Kingfisher said demand for DIY remains resilient
The home improvement retail group also reported that product availability improved following recent supply pressures
Tue May 31 2022
Kingfisher - owner of B&Q and Screwfix in the UK and Castorama and Brico Depot in France and other markets - said it is managing inflationary pressures amid "resilient demand" for DIY despite cost of living pressures.
Consumer spending is expected to drop as household budgets are squeezed by inflation, particularly in energy prices which have soared in part because of Russia's war on Ukraine
It said sales had remained at elevated levels seen during the coronavirus pandemic, and that it was confident enough about its outlook to launch a GBP300 million share buyback.
In a recent trading update, Kingfisher's chief executive Thierry Garnier said the company had retained a "significant proportion of the increased sales during the pandemic".
Like-for-like sales in the February to April quarter were 16% above the same period in 2019 at GBP3.2 billion, although they dropped back by 5.8% overall compared with the boom in 2021. UK and Ireland sales were down by 14% compared with the year before, but were up nearly 17% on 2019, with kitchen, bathroom and storage products among the bestsellers at B&Q.
Kingfisher said it was "mindful of the heightened macroeconomic and geopolitical uncertainty that has emerged since the start of the year" but added that it will look to increase its market share. It left profit guidance unchanged at GBP770 million for the full financial year. Mr Garnier said:
Looking forward, we are reiterating our profit guidance for full year 2022-23. We are focused on delivering on our strategic objectives and growth initiatives, including the growth of our scalable ecommerce marketplace, the expansion of Screwfix in the UK and France, new store openings in Poland, and further increasing our trade customer base.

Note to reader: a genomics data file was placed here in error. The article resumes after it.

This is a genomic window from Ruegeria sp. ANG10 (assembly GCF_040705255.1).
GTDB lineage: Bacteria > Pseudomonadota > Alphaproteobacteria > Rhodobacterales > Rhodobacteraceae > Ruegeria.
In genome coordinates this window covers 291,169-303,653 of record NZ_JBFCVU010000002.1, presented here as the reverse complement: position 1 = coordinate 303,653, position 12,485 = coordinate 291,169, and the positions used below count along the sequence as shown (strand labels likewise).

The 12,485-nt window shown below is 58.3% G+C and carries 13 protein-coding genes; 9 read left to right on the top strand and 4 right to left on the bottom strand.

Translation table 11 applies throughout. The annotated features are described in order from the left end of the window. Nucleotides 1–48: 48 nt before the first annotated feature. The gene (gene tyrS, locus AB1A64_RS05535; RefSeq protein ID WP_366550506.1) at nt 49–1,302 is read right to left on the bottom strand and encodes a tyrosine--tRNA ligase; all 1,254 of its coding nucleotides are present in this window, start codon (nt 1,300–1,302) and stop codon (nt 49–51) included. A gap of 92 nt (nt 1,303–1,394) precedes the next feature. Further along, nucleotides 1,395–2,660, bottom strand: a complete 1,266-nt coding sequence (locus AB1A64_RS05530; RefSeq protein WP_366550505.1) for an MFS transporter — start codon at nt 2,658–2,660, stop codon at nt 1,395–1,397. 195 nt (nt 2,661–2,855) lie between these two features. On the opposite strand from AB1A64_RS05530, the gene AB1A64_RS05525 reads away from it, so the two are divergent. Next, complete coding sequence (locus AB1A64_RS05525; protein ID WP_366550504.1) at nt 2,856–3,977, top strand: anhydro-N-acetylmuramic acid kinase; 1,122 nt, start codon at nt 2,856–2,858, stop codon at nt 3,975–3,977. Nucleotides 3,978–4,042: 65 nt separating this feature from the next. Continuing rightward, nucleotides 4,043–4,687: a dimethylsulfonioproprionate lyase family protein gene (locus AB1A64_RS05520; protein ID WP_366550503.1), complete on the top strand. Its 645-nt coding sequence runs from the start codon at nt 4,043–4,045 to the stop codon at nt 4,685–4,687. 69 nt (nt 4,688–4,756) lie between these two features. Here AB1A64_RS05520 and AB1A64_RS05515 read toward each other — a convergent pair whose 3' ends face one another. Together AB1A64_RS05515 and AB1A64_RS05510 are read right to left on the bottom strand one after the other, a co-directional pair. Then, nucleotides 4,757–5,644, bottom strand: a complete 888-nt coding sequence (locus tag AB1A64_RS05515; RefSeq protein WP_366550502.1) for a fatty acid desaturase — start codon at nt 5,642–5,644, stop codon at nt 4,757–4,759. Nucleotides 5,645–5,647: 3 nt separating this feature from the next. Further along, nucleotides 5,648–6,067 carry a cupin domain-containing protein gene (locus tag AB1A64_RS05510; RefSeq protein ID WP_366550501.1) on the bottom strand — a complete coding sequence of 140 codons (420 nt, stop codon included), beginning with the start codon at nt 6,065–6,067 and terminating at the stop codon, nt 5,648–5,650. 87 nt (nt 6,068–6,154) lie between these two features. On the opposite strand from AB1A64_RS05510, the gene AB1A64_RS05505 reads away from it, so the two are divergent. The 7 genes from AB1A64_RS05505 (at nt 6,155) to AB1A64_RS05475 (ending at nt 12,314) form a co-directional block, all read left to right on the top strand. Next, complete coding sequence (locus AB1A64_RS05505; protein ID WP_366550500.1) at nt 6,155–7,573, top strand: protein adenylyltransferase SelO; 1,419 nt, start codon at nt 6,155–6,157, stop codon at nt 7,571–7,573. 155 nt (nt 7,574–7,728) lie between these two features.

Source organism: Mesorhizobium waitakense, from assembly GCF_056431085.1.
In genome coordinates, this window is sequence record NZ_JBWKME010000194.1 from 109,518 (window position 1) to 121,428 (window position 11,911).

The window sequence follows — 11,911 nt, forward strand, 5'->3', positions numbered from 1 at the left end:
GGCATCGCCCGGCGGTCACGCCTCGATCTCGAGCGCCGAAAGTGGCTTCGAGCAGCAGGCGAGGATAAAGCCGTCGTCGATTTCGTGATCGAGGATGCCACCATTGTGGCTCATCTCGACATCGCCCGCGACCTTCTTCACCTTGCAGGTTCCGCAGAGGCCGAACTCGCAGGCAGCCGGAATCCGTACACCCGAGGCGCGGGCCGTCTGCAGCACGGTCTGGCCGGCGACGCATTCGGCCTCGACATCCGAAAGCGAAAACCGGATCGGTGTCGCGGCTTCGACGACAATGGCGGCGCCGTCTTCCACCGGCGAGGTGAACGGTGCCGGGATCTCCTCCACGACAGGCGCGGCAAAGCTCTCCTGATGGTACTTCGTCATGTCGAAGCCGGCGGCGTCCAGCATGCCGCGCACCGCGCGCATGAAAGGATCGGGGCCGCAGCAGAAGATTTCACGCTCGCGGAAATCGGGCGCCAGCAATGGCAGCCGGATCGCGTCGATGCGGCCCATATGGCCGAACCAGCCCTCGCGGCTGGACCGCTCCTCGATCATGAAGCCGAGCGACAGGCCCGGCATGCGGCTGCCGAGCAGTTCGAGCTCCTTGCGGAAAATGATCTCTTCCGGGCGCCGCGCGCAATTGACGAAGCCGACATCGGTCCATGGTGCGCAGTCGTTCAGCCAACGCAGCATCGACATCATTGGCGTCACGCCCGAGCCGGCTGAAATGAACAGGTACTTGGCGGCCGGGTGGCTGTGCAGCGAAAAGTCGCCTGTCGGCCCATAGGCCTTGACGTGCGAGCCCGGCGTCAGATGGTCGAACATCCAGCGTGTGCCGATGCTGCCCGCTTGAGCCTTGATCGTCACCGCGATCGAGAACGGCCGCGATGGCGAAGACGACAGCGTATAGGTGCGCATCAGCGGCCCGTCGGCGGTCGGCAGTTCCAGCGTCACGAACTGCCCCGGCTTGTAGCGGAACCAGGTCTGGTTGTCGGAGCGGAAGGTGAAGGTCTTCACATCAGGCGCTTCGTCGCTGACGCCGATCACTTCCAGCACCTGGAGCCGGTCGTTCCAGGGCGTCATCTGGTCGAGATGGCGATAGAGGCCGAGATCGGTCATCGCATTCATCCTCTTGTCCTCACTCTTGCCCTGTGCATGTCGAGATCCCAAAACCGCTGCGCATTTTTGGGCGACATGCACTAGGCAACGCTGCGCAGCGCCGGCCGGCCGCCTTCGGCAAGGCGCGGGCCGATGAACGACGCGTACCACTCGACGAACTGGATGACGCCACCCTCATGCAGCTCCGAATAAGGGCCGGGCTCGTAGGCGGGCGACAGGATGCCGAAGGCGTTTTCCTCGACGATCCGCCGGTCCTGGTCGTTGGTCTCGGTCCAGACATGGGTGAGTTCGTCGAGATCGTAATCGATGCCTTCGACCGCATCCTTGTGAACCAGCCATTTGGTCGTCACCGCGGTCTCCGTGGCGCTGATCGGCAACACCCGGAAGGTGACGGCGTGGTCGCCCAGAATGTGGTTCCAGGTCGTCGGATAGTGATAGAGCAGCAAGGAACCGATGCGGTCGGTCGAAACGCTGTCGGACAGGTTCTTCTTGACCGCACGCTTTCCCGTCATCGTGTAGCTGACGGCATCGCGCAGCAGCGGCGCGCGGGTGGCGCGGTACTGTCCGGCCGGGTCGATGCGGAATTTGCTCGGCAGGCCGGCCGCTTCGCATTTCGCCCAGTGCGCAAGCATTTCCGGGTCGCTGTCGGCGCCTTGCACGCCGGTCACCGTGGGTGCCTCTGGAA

One of the big challenges across B&Q and Screwfix since the pandemic has been managing the disruption to supply chains and related increases in costs. The company argues that its scale means it has a strong negotiating position with suppliers, and it also allows it to offer lower prices in its own-brand ranges. Mr Garnier said:
We continue to effectively manage inflationary and supply chain pressures. As a result, our product availability is now very close to 'normal' levels across all our banners, and we continue to deliver value for our customers through our own exclusive brands and competitive prices.
Kingfisher also raised the wages of its lowest-paid staff at B&Q and Screwfix by 6.5% and 5.4% respectively.
In City A.M., AJ Bell Investment director Russ Mould said of the results:
Sales are proving more resilient than some might have feared. This suggests there is still some pent-up demand for home improvement despite the pressures on household budgets.
This was echoed by senior investment and markets analyst at Hargreaves Lansdown Susannah Streeter, who said:
This [sales] shows that a sizeable chunk of customers that picked up a hammer for the first time have kept coming back, thanks to their new skills and a shortage of labour in the building trade.
Trade-focused Screwfix announced it will open 80 new shops across the UK and Ireland by January 2023.
The expansion will create retail vacancies in locations across the UK and Ireland in places such as Swanley and Brackley. Screwfix chief executive John Mewett said its expansion plans are responding to sustained demand from tradespeople who need tools.
We know how busy tradespeople are and how important it is to be able to find a Screwfix store close to site. In opening more stores across the UK and Ireland, we're making Screwfix even more accessible to tradespeople, ensuring they can get their job done quickly, affordably and right first time.
We're also delighted to be having a positive impact on local communities, creating more than 800 jobs for local people.
Screwfix opened 70 new shops in 2021, and the additions this year will take its total stores to 870.